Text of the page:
Which side is really telling The Big Lie? There’s only one way to find out.
Most high school and college teachers have more than once encountered a student who refuses to accept criticism on the grounds that the essay he turned in really is his essay and not someone else’s. How could the teacher possibly be in a position to suggest it is not his own work? The teacher politely responds that she knows the student is honest and has not plagiarized. But even though the statements in question are his, the teacher continues, they also happen to be false. “How could they be false?!” exclaims the exasperated student. “I know what I think and have truthfully reported it. Since you are not a mind reader, you are in no position to say the claims are false. I really do believe them. That is why I put them on paper.”
Episodes like this help to explain the perilous condition of our public discourse. Increasing numbers of Americans have come to confuse sincerity and accuracy. They have come to believe that speaking the truth just means being honest or sincere. If I really believe, for example, that Trump won the 2020 election by a landslide and I register that belief honestly, I am speaking the truth. Never mind whether Trump actually won the election; never mind whether my claim is accurate. The test of truth involves only an internal fit between my actual beliefs and my own report of them, not a fit between what I believe and what is really the case.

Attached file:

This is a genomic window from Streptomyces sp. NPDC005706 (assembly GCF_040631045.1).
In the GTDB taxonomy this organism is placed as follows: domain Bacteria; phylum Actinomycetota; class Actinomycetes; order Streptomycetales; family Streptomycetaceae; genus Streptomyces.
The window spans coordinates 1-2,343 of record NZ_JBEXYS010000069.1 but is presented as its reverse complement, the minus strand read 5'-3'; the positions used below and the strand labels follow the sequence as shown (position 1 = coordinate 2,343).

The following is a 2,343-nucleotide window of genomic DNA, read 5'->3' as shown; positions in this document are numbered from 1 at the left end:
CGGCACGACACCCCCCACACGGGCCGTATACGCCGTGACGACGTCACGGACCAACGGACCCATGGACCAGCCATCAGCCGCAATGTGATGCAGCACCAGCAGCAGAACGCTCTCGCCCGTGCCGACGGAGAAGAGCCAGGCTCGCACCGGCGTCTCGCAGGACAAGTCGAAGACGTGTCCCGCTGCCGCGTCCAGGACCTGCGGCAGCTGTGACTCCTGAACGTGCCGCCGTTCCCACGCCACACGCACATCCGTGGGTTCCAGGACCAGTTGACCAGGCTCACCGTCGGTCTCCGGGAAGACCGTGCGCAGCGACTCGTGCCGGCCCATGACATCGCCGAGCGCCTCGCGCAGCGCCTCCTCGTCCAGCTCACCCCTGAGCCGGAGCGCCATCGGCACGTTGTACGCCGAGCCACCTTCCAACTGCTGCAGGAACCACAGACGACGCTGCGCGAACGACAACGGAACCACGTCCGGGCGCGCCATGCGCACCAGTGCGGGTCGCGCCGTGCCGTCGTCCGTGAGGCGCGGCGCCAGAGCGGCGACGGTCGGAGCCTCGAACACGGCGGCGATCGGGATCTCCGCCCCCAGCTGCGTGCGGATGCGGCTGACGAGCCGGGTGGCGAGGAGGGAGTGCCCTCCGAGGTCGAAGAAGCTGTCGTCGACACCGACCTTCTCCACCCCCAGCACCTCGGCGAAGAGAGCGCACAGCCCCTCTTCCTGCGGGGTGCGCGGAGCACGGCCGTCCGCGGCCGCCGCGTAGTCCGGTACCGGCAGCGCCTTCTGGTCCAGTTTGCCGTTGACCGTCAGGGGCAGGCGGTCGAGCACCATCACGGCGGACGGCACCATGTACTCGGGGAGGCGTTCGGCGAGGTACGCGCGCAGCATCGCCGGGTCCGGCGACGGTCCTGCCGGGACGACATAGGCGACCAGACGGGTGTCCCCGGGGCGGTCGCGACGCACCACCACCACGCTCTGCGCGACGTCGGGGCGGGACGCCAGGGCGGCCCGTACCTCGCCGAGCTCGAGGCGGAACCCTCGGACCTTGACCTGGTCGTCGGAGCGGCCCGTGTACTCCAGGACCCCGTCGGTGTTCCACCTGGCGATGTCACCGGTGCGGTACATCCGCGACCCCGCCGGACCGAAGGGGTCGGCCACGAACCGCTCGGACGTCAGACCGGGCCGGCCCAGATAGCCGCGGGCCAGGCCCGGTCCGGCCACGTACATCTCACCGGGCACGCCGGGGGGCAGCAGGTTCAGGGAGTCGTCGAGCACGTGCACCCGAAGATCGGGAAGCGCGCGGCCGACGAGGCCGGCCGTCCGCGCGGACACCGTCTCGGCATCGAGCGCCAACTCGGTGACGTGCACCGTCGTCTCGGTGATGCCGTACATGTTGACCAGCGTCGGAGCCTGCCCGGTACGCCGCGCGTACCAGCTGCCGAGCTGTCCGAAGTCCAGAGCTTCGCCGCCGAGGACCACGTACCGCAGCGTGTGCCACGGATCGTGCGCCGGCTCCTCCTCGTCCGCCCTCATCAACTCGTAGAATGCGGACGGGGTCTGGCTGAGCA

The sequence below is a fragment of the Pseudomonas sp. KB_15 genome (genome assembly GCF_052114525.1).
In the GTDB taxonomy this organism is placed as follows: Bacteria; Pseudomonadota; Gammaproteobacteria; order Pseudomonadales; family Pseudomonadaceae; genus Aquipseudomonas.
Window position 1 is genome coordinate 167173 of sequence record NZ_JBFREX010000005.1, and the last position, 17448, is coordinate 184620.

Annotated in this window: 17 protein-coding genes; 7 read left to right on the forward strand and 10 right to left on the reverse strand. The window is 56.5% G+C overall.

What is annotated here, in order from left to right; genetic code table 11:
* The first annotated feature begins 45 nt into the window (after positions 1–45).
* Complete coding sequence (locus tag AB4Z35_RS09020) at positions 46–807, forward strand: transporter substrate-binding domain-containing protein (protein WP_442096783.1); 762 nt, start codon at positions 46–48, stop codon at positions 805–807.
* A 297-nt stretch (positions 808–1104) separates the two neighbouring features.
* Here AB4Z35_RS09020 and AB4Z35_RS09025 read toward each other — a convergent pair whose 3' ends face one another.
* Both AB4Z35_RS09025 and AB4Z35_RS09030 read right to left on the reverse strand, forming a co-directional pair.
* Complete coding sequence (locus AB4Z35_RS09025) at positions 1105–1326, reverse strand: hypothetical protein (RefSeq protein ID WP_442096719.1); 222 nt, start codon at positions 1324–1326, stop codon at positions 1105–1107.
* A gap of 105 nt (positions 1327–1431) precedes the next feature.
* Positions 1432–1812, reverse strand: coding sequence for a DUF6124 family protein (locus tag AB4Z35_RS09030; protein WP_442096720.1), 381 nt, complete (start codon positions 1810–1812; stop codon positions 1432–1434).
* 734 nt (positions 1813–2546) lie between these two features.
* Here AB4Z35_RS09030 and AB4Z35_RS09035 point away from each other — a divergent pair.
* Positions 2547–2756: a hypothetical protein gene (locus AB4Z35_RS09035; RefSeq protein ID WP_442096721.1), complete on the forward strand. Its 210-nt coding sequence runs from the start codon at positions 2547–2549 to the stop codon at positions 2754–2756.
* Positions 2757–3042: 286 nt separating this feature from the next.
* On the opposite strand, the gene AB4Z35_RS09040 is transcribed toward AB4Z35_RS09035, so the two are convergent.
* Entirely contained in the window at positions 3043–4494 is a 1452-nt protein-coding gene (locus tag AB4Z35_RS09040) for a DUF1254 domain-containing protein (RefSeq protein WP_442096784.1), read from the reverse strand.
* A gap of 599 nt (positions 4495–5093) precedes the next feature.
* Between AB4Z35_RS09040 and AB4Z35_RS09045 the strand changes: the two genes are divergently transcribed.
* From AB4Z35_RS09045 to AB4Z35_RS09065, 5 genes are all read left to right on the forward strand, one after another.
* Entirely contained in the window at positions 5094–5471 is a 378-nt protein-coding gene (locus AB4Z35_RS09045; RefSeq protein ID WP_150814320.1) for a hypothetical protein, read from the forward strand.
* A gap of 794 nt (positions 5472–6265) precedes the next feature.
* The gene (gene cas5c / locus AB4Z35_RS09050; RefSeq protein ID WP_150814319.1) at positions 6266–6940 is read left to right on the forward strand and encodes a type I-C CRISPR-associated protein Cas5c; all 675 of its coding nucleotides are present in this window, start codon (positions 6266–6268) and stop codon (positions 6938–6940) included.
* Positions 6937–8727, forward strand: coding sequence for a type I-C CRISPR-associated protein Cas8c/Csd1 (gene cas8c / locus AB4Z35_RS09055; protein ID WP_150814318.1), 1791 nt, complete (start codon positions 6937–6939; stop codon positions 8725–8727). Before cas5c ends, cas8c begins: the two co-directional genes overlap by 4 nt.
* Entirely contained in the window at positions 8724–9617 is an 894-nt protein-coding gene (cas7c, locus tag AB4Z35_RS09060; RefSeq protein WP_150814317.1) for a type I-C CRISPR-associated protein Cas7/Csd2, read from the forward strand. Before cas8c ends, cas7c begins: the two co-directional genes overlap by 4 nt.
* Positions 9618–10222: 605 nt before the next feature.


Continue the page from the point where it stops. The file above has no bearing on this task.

Almost twenty years ago the late British philosopher Bernard Williams published a book entitled Truth and Truthfulness that ought to be required reading for all students at colleges and universities. In it, Williams gives a genealogical account of how we have come to confuse or elide sincerity and accuracy. This confusion began during the Romantic period, a kind of precursor to modernity according to some intellectual historians, when there arose a cult of sincerity. The virtue of sincerity was thought to be a premier virtue in that it rendered visible the interiority of the new individualism in a publicly reliable way. And sincerity easily kept company with its conceptual cousin, authenticity. Authenticity involves the discovery and elevation of a “true self” underneath all of the cultural costumes that we wear. And the expression of that self truly requires, of course, the virtue of sincerity.
All of this is as historically instructive as it is politically corrosive. Truth as sincerity is the oxygen of authoritarian regimes. Once I am obsessed with sincerity as the only criterion of truth, I must search for someone who speaks with authority, whose sincere claims are thus authorized. I do not need to worry about accuracy, since authority legitimizes accuracy, rather than the other way around. I am, in short, looking for a messiah, for one who “speaks with authority.” And as long as I am satisfied that my messiah is being sincere, as long as I believe that he is “speaking his mind,” I can then follow what is true. No wonder so many of Trump’s followers regard him as a divine figure.